WOA Issue 65
Works on Arm News is produced most Fridays by the…
“Better, faster, cheaper: pick any two”
Qualcomm announced its Centriq 2400 processor line this week at an event at the Glass House in San Jose. Much of this newsletter is news coming out of this event!
The Qualcomm Centriq 2400 processor family is a single chip platform-level solution built using Samsung’s 10 nanometer FinFET process with 18 billion transistors on only 398mm2. It contains up to 48 high-performance, 64-bit, single-thread cores, running at up to 2.6 GHz frequency. The cores are connected with a bi-directional segmented ring bus with 250GBps of aggregate bandwidth to avoid performance bottlenecks under full load. To maximize performance under various use cases, the design has 512KB of shared L2 cache for every two cores, and 60MB of unified L3 cache distributed on the die. It has 6 channels of DDR4 memory and can support up to 768 GB of total DRAM capacity with 32 PCIe Gen3 lanes and 6 PCIe controllers. The Qualcomm Centriq 2400 processor family also supports Arm’s TrustZone secure operating environment, and supports hypervisors for virtualization. The Qualcomm Centriq 2400 is able to achieve exceptional performance, while consuming less than 120 watts.
Pricing for the processor was announced. A “Centriq 2460” SKU with 48 cores lists at $1995; “Centriq 2452” with 46 cores lists at $1373; and the “Centriq 2434” with 40 cores has a $888 price tag.
On @Cloudflare’s workloads we’re seeing equivalent performance to Intel at half the power. (Matthew Prince, Cloudflare CEO)
Vlad Krasnov from Cloudflare published the first public benchmarks of the Qualcomm Centriq 2400 server. He reports based on real workloads and real code that the Centriq delivers comparable performance to Intel servers that cost more and consume more power.
With the NGINX workload Falkor handled almost the same amount of requests as the Skylake server, and both significantly outperform Broadwell. The power readings, taken from the BMC show that it did so while consuming less than half the power of other processors. That means Falkor managed to get 214 requests/watt vs the Skylake’s 99 requests/watt and Broadwell’s 77.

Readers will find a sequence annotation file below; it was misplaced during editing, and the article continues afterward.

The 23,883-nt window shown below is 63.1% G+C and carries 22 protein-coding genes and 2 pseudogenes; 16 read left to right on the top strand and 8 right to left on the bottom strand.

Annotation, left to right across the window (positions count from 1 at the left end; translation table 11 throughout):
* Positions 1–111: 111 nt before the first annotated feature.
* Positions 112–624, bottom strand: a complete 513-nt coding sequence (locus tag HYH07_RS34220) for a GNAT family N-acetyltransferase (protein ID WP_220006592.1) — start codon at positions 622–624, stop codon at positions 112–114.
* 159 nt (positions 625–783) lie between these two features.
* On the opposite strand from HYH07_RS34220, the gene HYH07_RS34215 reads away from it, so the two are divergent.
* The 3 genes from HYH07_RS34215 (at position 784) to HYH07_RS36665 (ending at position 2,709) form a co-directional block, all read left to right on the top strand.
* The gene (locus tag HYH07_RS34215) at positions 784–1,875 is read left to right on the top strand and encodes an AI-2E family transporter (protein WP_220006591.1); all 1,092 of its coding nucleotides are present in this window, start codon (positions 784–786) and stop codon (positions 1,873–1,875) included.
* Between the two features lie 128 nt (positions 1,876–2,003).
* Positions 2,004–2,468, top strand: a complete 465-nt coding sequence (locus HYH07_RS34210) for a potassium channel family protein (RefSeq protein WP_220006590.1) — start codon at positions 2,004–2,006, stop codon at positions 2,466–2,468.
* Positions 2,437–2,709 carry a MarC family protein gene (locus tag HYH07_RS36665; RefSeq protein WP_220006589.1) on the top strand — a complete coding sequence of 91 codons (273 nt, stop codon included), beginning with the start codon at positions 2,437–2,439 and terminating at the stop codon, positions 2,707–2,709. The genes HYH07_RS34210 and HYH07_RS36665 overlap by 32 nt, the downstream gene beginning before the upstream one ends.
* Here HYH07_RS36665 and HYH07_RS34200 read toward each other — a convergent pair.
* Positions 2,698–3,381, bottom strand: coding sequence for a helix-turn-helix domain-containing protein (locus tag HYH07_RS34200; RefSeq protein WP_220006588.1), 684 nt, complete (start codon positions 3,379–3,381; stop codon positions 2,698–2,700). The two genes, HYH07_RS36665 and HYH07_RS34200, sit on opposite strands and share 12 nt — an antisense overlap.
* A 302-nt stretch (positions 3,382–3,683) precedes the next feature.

The picture is not all rosy when it comes to language support for arm64, however. Krasnov’s sharpest disappointment is with the Go language runtimes, which are often not optimized for arm64 processors:
Go support for aarch64 is quite disappointing. I am very happy to say that everything compiles and works flawlessly, but on the performance side, things should get better. Is seems like the enablement effort so far was concentrated on the compiler back end, and the library was left largely untouched. There are a lot of low hanging optimization fruits out there, like my 20 minute fix for addMulVVW clearly shows. Qualcomm and other ARMv8 vendors intend to put significant engineering resources to amend this situation, but really any one can contribute to Go. So if you want to leave your mark, now is the time.
The Wall Street Journal reported on a merger proposal by chipmaker Broadcom to take over Qualcomm, in a deal that would make Broadcom the world’s third largest chipmaker behind Intel and Samsung.
Broadcom made an offer of $70 a share in cash and stock for Qualcomm, the world’s largest maker of mobile phone chips. That’s a 28 percent premium over the stock’s closing price on Nov. 2, before Bloomberg first reported talks of a deal. The proposed transaction is valued at approximately $130 billion on a pro forma basis, including $25 billion of net debt.
The Next Platform has a terrific breakdown of what this would mean to the chip-making world, and specifically to the IP around server-class arm64 chipmaking. The below quote is very interesting though it depends broadly on a lot of events happening in a specific order:
Here is the irony of it all. While it is not probable, there is an outside chance that Marvell, which has done a fair amount of innovation in the Arm chip area but very little with respect to servers, ends up with all of the relevant pieces. If Broadcom prevails in its acquisition of Qualcomm and jettisons the Centriq processor line and if Marvell buys Cavium, which has its own ThunderX as well as the former Broadcom Vulcan lines, then Marvell will have under its control three of the five important Arm server chip variants — the other two being Applied Micro’s X-Gene and Fujitsu’s Post-K HPC chip.
Marvell Technology Group Ltd is in advanced talks to buy Cavium Inc – a deal that would create a chipmaker worth about $14 billion, Wall Street Journal reported.
Drew Henry, the new senior vice president and general manager of the Infrastructure Business Unit of Arm, talks about computing in the data center and at the edge in this interview with Jeffrey Burt at The Next Platform.